From serious to lightweight, July is bursting with books
As someone who can quote the entirety of “The Devil Wears Prada” and was fascinated by the documentary “The September Issue,” I love a good tell-all about Anna Wintour. I also have admired Andre Leon Talley since he first began working in the glossy magazine trade. But his memoir “The Chiffon Trenches” is so much more than behind the scenes gossip. It is an honest and soulful account of Talley’s life and work in a society that undervalued him. He never elicits pity, he has too much integrity to play that cheap card. An illuminating read.
“The Vanishing Half” is the first I have read by author Brit Bennett. This story of twin Black sisters of fair skin, one of whom is able to “pass” as White, is a compelling read of race, identity and whom we choose to be. Don’t miss out on this book.
Anna Solomon mines the story of Esther trying to save the Jewish people in Persia for the tale of three women in “The Book of V.” The contemporary story lines intersect in the end in a lovely twist I failed to anticipate. I question the honesty of the act the husband requests of his young wife, but he is a politician so I didn’t let that detail upend the whole story. Intelligent writing that asks pointed questions about power, duty and family.
“Please See Us” by Caitlin Mullen is a thriller set in seedy Atlantic City where young women go missing. Though a more casual read, it too raises issues of female sexuality, power and manipulation. Finally, a thriller with a dependable narrator and not a psychotic wife/husband/girlfriend.
Amity Gaige takes us on a boat trip with a young family in “Sea Wife.” A tale of survival at sea and of marriage in general. The fact that I would find it ludicrous to mortgage my home to buy a 44-foot sailboat to spend a year at sea with a spouse and two young children did not prevent me from enjoying this superbly written novel.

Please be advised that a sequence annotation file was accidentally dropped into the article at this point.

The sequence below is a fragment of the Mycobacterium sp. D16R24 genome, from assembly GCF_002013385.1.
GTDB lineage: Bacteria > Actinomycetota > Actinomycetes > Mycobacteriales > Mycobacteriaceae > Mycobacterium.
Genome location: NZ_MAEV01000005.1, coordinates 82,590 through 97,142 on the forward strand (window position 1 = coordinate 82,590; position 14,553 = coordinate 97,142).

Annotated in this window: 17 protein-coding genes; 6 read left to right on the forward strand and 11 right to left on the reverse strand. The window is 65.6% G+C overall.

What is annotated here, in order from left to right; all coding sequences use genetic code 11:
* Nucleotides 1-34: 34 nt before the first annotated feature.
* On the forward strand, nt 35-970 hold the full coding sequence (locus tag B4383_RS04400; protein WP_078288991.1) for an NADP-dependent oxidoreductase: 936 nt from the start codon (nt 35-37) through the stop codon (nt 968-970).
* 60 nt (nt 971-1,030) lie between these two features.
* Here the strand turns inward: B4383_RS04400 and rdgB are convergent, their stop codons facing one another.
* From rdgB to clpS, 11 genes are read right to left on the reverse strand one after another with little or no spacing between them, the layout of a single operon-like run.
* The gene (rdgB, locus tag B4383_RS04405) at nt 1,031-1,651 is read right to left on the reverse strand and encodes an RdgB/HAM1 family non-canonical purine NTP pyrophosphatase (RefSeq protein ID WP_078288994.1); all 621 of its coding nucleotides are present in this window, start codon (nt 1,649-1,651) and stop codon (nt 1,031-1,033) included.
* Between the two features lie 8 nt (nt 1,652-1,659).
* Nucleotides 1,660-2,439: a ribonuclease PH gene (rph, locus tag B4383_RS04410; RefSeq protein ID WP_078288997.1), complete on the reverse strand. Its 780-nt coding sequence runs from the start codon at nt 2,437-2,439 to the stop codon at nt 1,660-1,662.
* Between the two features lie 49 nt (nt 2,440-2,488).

Catherine Steadman gives us a psychological thriller with “Mr. Nobody.” Well-paced writing with twists and turns of memory and action, this is a good summer read from the author of “Something in the Water.”
“How Quickly She Disappears” is another thriller with excellent pacing and a story reminiscent of Hannibal Lector with an inmate who trades information for favors. The suspense continues to the last page. This is Raymond Fleischmann’s first novel and is set in Alaska, adding to the chilling story line.
A genre that I refer to as Southern mountain crime is defined by Brian Panowich, a master of the craft. I started with “Bull Mountain” and read “Like Lions” this month. His third in this series is out but I am on the waiting list so I hope to feature it next month. You do not need to read these in any order. His writing style is explosive and will leave you exhausted.
For nonfiction, don’t miss “Rust: A Memoir of Steel and Grit” by Eliese Goldbach. She grew up in Canton, Ohio, when the steel industry ruled the community and economy. The economy led this English major to a job in a mill. Fascinating and instructive details about the workings of the mill and a psychological portrait of the author.
She gets a bit bogged down in parts, but this is a highly worthwhile read, similar to “Hillbilly Elegy” by J.D. Vance.
“Hyperbole and a Half” by Allie Brosh is a short, deceptively simple book that actually deals with some complex topics, including one of the best descriptions of depression you will ever read. Much of the writing is accompanied by simple graphics, rendering it a fast read.
For those who want a funny, frothy beach/pool book, pick up “Last Tang Standing” by Lauren Ho. Set in Singapore, it will delight those who relished Kevin Kwan’s “Crazy Rich Asians” trilogy.
For more information, check out beckysbookclub.com.